Hey there once again. So far all the flowcharts and DFD I have show have either been basic or ones only used by business, and that of course is their most recognised functions. But there are alternative and significant uses for them as well. I feel that because we have past the theory and how make and use flowcharts and DFDs and that’s where this blog comes in.I’ve decided to make this blog relevant to us students by make the topic about learning and understanding which in turn can help improve our exam performance.
You don’t necessarily need to these flowcharts typed on a computer but you might prefer seeing your input written. The advantage of it being typed is that it has a cleared text and your more certain that it will all fit on one page.
Flow charts can display students thinking and allow them to reflect how what is important of what they learned. As cited in Verena Watson (2007) article about the “The National Reading Panel” told that using graphic organisers is an effective strategie for reading comprehension.
Verana Watson (2007) tells the benefits of using flow charts for understanding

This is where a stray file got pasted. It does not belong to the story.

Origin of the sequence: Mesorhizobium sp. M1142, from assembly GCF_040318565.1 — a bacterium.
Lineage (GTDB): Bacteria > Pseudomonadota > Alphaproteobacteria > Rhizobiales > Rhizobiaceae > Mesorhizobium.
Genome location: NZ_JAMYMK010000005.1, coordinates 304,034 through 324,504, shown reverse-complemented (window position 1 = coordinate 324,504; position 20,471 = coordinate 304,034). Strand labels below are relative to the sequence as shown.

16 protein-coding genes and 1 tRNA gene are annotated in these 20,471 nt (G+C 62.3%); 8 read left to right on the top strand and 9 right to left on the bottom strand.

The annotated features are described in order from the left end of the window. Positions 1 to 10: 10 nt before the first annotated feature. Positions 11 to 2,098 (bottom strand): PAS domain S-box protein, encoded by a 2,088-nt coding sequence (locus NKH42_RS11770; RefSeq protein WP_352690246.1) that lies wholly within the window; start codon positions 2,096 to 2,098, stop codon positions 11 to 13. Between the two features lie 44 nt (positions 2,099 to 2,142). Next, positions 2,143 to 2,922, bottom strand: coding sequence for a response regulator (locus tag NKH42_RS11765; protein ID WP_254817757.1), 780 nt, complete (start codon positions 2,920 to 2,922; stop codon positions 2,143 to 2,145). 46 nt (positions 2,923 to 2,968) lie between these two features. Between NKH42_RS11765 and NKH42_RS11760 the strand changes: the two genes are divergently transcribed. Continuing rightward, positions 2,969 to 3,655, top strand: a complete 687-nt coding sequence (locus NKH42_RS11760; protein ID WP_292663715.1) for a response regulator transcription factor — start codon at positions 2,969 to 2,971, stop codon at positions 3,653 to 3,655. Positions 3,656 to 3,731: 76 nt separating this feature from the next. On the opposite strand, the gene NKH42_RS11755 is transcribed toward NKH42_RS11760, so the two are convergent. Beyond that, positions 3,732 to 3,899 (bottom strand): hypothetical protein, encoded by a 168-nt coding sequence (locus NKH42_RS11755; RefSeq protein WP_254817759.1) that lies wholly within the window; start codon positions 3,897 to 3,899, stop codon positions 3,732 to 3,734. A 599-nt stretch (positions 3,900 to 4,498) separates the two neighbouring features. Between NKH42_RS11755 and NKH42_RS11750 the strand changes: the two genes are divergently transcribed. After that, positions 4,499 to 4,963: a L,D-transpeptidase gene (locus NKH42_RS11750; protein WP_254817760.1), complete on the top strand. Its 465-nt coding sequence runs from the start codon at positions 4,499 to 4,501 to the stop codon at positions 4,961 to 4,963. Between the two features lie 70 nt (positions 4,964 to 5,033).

• Assist in the comprending “Initiating events and subsequent events”, being able to rate which comes first and last
• Being able to order events and processes
• Connect events and ideas in a more coherent fashion
• Appreciate how a goal ends and how to make better conclusions
So the next time when your trying to learn and fully understand a text try this method:
1. Read the text once
2. Make a rough flowchart
3. repeat the steps until you make a flow chart you are satisfied with
Keep in mind for each symbol you should one word in the inside it then have logic flow arrows coming out to perhaps a shorter summary of information instead of rewriting the entire text. You can use the logic arrow to also show progression of ideas and show the links. So the oval can show the first part of the text, the logic flow can connects them, the process contain basic info of what performed and the decision diamond can show where you have to make decision on what you should be deciding when answering a question
Well I hope you find this blog of some use, stayed tuned for the final part soon
National Reading Panel,2000. Teaching Children to read: An evidence-based assessment on the scientific research on reading for reading instructions.